goals and the contribution that human capital results have made toward
   achieving programmatic goals.

Additionally, collecting and analyzing data is a fundamental building block
for measuring the effectiveness of human capital approaches in support of
the mission and goals of an agency. Having complete and reliable data is
particularly important to doing a workforce gap analysis. Early
development of the data provides a baseline by which an agency can
identify current workforce problems, and regular updating of the data
enables agencies to plan for improvements, manage changes in the
programs and workforce, and track the effects of changes on achieving
program goals. As shown in figure 5, agencies can collect and analyze a
variety of information to support their workforce planning efforts.




Page 21                       GAO-04-85 GPO’s Strategic Human Capital Management
                            Figure 5: Examples of Workforce Data That Are Collected and Analyzed by Other
                            Federal Agencies


                               ●	   Actual and projected attrition rates (including retirements) showing how many
                                    people have left the agency in the past and the estimated number who will leave in
                                    the future.

                               ●	   Exit surveys or interviews with departing employees to better understand the
                                    reasons that people leave.

                               ●    Knowledge, skills, and experiences of the current workforce.

                               ●	   Size and shape of the workforce including information such as, the distribution of
                                    employees by pay level and ratio of managers to employees.

                               ●	   Dispersal of performance appraisal ratings, such as the mean, mode, and
                                    standard deviation of scores.

                               ●    Number of performance awards and their distribution among divisions and offices.

                               ●    Total human capital cost in dollars and as a percentage of total operating budget.

                               ●    Average period required to fill vacancies, and trends over time.

                               ●    Acceptance rates among job candidates to whom positions are offered.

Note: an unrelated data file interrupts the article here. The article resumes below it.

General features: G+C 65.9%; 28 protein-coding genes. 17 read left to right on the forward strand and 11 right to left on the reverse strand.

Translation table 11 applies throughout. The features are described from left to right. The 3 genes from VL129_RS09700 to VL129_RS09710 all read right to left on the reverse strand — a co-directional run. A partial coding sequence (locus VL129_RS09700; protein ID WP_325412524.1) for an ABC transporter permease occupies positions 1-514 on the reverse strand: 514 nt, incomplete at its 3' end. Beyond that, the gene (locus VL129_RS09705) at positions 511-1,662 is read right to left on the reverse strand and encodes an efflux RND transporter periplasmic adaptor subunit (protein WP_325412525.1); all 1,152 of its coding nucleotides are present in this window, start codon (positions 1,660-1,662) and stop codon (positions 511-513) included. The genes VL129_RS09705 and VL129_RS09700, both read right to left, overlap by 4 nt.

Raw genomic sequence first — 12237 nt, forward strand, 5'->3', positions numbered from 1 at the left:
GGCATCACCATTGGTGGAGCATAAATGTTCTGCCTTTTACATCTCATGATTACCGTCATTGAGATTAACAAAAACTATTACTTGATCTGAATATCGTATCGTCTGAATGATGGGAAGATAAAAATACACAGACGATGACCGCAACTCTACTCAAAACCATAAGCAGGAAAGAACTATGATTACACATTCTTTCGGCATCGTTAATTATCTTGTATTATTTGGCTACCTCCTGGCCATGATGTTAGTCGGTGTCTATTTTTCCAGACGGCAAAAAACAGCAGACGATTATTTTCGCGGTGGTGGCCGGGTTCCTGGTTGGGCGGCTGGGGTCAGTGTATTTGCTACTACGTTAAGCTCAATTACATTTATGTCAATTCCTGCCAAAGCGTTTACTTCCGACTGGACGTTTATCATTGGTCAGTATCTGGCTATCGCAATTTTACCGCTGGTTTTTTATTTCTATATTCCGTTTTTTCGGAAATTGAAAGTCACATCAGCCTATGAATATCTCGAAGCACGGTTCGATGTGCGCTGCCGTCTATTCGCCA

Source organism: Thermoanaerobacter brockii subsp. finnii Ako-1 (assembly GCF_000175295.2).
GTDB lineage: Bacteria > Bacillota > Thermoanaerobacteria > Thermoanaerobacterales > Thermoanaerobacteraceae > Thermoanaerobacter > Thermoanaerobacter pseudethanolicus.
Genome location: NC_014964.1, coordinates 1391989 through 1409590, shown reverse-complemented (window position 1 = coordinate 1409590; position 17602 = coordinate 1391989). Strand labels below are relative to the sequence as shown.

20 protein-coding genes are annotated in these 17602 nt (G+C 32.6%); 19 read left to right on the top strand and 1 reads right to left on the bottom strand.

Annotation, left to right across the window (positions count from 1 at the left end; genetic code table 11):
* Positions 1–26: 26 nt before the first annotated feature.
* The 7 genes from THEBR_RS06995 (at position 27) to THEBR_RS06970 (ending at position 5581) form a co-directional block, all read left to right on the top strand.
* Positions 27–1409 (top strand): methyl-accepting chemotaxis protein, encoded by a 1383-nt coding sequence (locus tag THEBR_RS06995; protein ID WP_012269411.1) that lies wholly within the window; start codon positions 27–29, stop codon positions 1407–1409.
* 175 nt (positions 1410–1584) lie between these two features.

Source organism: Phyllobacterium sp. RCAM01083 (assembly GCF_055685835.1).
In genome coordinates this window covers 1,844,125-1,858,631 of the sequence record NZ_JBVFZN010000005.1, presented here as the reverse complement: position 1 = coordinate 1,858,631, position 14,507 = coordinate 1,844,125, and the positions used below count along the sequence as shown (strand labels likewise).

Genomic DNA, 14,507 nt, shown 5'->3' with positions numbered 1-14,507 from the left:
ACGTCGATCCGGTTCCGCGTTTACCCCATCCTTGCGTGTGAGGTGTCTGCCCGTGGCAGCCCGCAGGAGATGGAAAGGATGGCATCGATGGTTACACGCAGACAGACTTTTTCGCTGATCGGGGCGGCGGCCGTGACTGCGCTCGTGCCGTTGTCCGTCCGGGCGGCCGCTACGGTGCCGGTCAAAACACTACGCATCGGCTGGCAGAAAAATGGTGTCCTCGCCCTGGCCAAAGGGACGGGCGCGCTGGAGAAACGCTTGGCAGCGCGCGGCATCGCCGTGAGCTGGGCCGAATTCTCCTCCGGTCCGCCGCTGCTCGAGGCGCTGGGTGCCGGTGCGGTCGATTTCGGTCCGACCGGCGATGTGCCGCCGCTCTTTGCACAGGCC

●    Costs of promotion, grade increase, and within-grade increases.

                            Source: GAO.




Status of GPO’s Workforce   GPO leaders have shown that they understand the benefits of involving
Planning Efforts            managers and employees in developing human capital initiatives and have
                            the opportunity to continue this practice to support GPO’s workforce
                            planning efforts. GPO has included both managers and employees in newly
                            created task forces that are examining the training needed for the new
                            Information Dissemination Division, exploring the creation of a
                            gainsharing program, and making decisions to implement the time off
                            awards program. GPO managers and labor leaders told us that they view
                            participation in these efforts favorably and want more specific information
                            about the role that they could play in GPO’s transformation. GPO
                            leadership can build on its experiences in using management and employee
                            task forces and on the interest and support shown by these managers and
                            employees by involving them in workforce planning. Involving GPO



                            Page 22                                GAO-04-85 GPO’s Strategic Human Capital Management
employees in strategic workforce planning can build support and foster a
clear understanding of how managers and employees can contribute to the
overall transformation of GPO by doing their part to help develop and
implement human capital approaches.

GPO leaders acknowledge the importance of strategic workforce planning,
including workforce gap analysis, to help GPO transform itself. They
understand that they need to identify, in greater detail, the new skills and
competencies that GPO will need and develop an inventory of the skills and
competencies of its existing workforce to analyze workforce gaps. GPO
leadership has told us that, currently, it is difficult for leaders to identify all
of the specific skills and competencies GPO will need because they are still
working to better define GPO’s future mission and strategies as part of its
recently initiated strategic planning effort. Although uncertainty about
GPO’s future may complicate the identification of future workforce needs,